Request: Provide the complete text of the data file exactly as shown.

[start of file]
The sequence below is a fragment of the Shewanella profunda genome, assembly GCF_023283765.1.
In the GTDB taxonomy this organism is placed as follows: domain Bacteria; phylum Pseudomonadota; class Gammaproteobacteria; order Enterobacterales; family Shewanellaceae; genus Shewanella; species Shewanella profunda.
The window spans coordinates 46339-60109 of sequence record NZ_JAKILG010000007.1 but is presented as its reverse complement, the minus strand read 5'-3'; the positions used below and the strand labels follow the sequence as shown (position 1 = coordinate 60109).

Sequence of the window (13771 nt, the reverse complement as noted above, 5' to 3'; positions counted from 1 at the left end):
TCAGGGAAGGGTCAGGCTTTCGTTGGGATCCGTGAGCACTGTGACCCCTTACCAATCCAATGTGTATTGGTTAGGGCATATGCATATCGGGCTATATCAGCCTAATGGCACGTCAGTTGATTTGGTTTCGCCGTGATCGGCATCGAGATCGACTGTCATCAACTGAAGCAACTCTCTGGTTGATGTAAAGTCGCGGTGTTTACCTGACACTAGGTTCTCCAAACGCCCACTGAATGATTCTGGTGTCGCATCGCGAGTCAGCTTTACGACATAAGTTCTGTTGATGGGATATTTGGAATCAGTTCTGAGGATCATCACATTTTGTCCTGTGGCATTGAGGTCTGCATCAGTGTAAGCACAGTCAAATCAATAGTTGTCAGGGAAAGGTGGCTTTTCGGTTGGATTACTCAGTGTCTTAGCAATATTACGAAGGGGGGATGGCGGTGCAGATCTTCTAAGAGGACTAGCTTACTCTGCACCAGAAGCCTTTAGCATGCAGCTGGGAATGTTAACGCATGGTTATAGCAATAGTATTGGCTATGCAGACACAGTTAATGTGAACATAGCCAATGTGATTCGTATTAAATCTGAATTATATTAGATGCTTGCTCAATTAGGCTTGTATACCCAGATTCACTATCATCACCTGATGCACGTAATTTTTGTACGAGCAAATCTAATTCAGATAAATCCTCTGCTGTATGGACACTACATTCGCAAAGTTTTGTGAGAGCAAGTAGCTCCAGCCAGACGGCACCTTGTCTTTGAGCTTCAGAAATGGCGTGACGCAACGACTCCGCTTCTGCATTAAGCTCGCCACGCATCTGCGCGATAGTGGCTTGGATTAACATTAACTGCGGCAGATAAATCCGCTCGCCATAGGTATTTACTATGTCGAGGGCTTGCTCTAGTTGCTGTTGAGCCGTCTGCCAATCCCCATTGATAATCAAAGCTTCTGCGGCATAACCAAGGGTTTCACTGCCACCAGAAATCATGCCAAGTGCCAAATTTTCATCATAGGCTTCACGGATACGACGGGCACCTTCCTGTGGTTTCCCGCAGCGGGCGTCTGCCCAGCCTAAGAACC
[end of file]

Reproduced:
The sequence below is a fragment of the Shewanella profunda genome, assembly GCF_023283765.1.
In the GTDB taxonomy this organism is placed as follows: domain Bacteria; phylum Pseudomonadota; class Gammaproteobacteria; order Enterobacterales; family Shewanellaceae; genus Shewanella; species Shewanella profunda.
The window spans coordinates 46339-60109 of sequence record NZ_JAKILG010000007.1 but is presented as its reverse complement, the minus strand read 5'-3'; the positions used below and the strand labels follow the sequence as shown (position 1 = coordinate 60109).

Sequence of the window (13771 nt, the reverse complement as noted above, 5' to 3'; positions counted from 1 at the left end):
TCAGGGAAGGGTCAGGCTTTCGTTGGGATCCGTGAGCACTGTGACCCCTTACCAATCCAATGTGTATTGGTTAGGGCATATGCATATCGGGCTATATCAGCCTAATGGCACGTCAGTTGATTTGGTTTCGCCGTGATCGGCATCGAGATCGACTGTCATCAACTGAAGCAACTCTCTGGTTGATGTAAAGTCGCGGTGTTTACCTGACACTAGGTTCTCCAAACGCCCACTGAATGATTCTGGTGTCGCATCGCGAGTCAGCTTTACGACATAAGTTCTGTTGATGGGATATTTGGAATCAGTTCTGAGGATCATCACATTTTGTCCTGTGGCATTGAGGTCTGCATCAGTGTAAGCACAGTCAAATCAATAGTTGTCAGGGAAAGGTGGCTTTTCGGTTGGATTACTCAGTGTCTTAGCAATATTACGAAGGGGGGATGGCGGTGCAGATCTTCTAAGAGGACTAGCTTACTCTGCACCAGAAGCCTTTAGCATGCAGCTGGGAATGTTAACGCATGGTTATAGCAATAGTATTGGCTATGCAGACACAGTTAATGTGAACATAGCCAATGTGATTCGTATTAAATCTGAATTATATTAGATGCTTGCTCAATTAGGCTTGTATACCCAGATTCACTATCATCACCTGATGCACGTAATTTTTGTACGAGCAAATCTAATTCAGATAAATCCTCTGCTGTATGGACACTACATTCGCAAAGTTTTGTGAGAGCAAGTAGCTCCAGCCAGACGGCACCTTGTCTTTGAGCTTCAGAAATGGCGTGACGCAACGACTCCGCTTCTGCATTAAGCTCGCCACGCATCTGCGCGATAGTGGCTTGGATTAACATTAACTGCGGCAGATAAATCCGCTCGCCATAGGTATTTACTATGTCGAGGGCTTGCTCTAGTTGCTGTTGAGCCGTCTGCCAATCCCCATTGATAATCAAAGCTTCTGCGGCATAACCAAGGGTTTCACTGCCACCAGAAATCATGCCAAGTGCCAAATTTTCATCATAGGCTTCACGGATACGACGGGCACCTTCCTGTGGTTTCCCGCAGCGGGCGTCTGCCCAGCCTAAGAACC